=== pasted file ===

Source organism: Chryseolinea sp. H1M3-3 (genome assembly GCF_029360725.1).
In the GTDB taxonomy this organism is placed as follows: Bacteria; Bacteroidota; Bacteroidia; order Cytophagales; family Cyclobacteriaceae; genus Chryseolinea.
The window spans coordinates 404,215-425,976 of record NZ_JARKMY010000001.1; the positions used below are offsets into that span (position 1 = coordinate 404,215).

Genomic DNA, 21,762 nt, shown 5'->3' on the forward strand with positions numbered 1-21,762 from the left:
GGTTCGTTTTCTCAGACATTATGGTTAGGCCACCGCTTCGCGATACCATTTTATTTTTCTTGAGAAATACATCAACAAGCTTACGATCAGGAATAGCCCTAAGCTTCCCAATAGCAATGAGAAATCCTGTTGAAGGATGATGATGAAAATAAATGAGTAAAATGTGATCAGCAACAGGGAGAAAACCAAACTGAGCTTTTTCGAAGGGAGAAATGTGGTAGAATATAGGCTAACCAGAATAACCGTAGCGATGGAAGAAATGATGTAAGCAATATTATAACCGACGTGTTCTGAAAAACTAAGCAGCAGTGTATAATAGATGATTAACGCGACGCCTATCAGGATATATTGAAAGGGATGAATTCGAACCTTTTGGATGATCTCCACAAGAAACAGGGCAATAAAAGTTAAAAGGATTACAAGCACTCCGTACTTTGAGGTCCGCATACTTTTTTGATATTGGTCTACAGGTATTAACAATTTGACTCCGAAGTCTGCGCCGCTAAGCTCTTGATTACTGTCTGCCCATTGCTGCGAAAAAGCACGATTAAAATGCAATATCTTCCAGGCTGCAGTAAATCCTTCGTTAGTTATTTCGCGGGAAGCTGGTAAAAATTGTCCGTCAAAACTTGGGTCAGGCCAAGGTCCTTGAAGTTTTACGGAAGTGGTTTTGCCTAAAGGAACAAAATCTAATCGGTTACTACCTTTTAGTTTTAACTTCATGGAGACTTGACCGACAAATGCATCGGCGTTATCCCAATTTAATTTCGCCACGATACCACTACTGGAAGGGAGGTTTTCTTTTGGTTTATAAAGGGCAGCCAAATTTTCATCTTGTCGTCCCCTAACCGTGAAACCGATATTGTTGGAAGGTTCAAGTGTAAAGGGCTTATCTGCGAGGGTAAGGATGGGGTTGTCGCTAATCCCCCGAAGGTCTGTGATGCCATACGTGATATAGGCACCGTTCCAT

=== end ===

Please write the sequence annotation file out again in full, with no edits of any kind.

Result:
Source organism: Chryseolinea sp. H1M3-3 (genome assembly GCF_029360725.1).
In the GTDB taxonomy this organism is placed as follows: Bacteria; Bacteroidota; Bacteroidia; order Cytophagales; family Cyclobacteriaceae; genus Chryseolinea.
The window spans coordinates 404,215-425,976 of record NZ_JARKMY010000001.1; the positions used below are offsets into that span (position 1 = coordinate 404,215).

Genomic DNA, 21,762 nt, shown 5'->3' on the forward strand with positions numbered 1-21,762 from the left:
GGTTCGTTTTCTCAGACATTATGGTTAGGCCACCGCTTCGCGATACCATTTTATTTTTCTTGAGAAATACATCAACAAGCTTACGATCAGGAATAGCCCTAAGCTTCCCAATAGCAATGAGAAATCCTGTTGAAGGATGATGATGAAAATAAATGAGTAAAATGTGATCAGCAACAGGGAGAAAACCAAACTGAGCTTTTTCGAAGGGAGAAATGTGGTAGAATATAGGCTAACCAGAATAACCGTAGCGATGGAAGAAATGATGTAAGCAATATTATAACCGACGTGTTCTGAAAAACTAAGCAGCAGTGTATAATAGATGATTAACGCGACGCCTATCAGGATATATTGAAAGGGATGAATTCGAACCTTTTGGATGATCTCCACAAGAAACAGGGCAATAAAAGTTAAAAGGATTACAAGCACTCCGTACTTTGAGGTCCGCATACTTTTTTGATATTGGTCTACAGGTATTAACAATTTGACTCCGAAGTCTGCGCCGCTAAGCTCTTGATTACTGTCTGCCCATTGCTGCGAAAAAGCACGATTAAAATGCAATATCTTCCAGGCTGCAGTAAATCCTTCGTTAGTTATTTCGCGGGAAGCTGGTAAAAATTGTCCGTCAAAACTTGGGTCAGGCCAAGGTCCTTGAAGTTTTACGGAAGTGGTTTTGCCTAAAGGAACAAAATCTAATCGGTTACTACCTTTTAGTTTTAACTTCATGGAGACTTGACCGACAAATGCATCGGCGTTATCCCAATTTAATTTCGCCACGATACCACTACTGGAAGGGAGGTTTTCTTTTGGTTTATAAAGGGCAGCCAAATTTTCATCTTGTCGTCCCCTAACCGTGAAACCGATATTGTTGGAAGGTTCAAGTGTAAAGGGCTTATCTGCGAGGGTAAGGATGGGGTTGTCGCTAATCCCCCGAAGGTCTGTGATGCCATACGTGATATAGGCACCGTTCCAT